Variomatic is the continuously variable transmission CVT of the Dutch car manufacturer DAF , originally developed by Hub van Doorne :  It is a stepless, fully automatic transmission consisting of a "V" shaped drive belt and two pulleys , each of two cones, whose effective diameter can be changed so that the "V" belt runs nearer the spindle or nearer the rim, depending on the separation of the cones. These are synchronized so that the belt always remains at the same optimal tension. It was the first commercially successful CVT as opposed to shifting between separate gears. In theory, this always produces the optimum torque.
Although Hub van Doorne, one of the original founders of DAF, has been credited with developing the belt-driven variable transmission, the principle for a stepless transmission can be traced back the late 15th century and Leonardo di Vinci. The credit for developing the first operative variable speed transmission goes to Milton Reeves in the late 19th century who produced a version to power a sawmill. By the end of the first decade of the 20th century, Zenith Motorcycles were producing a twin-cylinder powered machine equipped with what the company described as the Gradua-Gear system, a much-improved version being used by Rudge-Whitworth in As engine speed increased and decreased, centrifugal force constantly altered the gap between the two sides of the pulley. This caused the belt transferring power to the differential to either speed up or slow down according to how high or low it was riding inside the adjustable pulleys. The idea was further developed in the mids in the Netherlands by Hub Van Doorne. Vacuum from the engine and centrifugal weights inside the primary and secondary drums or pulleys caused the ratios to change up and down continuously according to how fast or slow the engine was running and what load it was under.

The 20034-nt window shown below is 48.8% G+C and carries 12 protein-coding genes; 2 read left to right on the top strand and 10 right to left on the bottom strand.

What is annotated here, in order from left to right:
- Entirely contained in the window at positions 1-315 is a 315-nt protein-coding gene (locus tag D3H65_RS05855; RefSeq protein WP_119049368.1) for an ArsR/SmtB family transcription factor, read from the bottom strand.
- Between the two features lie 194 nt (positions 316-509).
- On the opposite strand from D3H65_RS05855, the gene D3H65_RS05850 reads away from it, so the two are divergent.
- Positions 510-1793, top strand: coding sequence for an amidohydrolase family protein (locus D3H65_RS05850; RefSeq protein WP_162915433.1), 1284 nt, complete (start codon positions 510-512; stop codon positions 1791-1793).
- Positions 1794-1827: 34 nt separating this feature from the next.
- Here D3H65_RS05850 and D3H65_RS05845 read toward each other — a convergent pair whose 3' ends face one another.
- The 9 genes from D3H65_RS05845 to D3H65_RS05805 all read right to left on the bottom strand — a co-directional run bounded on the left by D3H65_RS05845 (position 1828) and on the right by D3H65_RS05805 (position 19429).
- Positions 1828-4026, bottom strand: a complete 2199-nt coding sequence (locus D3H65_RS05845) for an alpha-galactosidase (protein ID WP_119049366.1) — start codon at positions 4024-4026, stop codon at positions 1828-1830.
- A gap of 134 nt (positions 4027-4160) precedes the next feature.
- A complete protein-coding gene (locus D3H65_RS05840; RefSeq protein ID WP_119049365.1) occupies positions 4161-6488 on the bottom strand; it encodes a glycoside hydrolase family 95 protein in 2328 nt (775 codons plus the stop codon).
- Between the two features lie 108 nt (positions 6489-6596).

You may know that Google is tracking you, but most people don't realize the extent of it. Luckily, there are simple steps you can take to dramatically reduce Google's tracking. Completely depends on the driver. The concept says it is a more efficient drivetrain when driven efficiently, but, most do not drive for economy. Be prepared for many contradicting answers on this question, that will move over into manual vs automatic vs CV transmissions.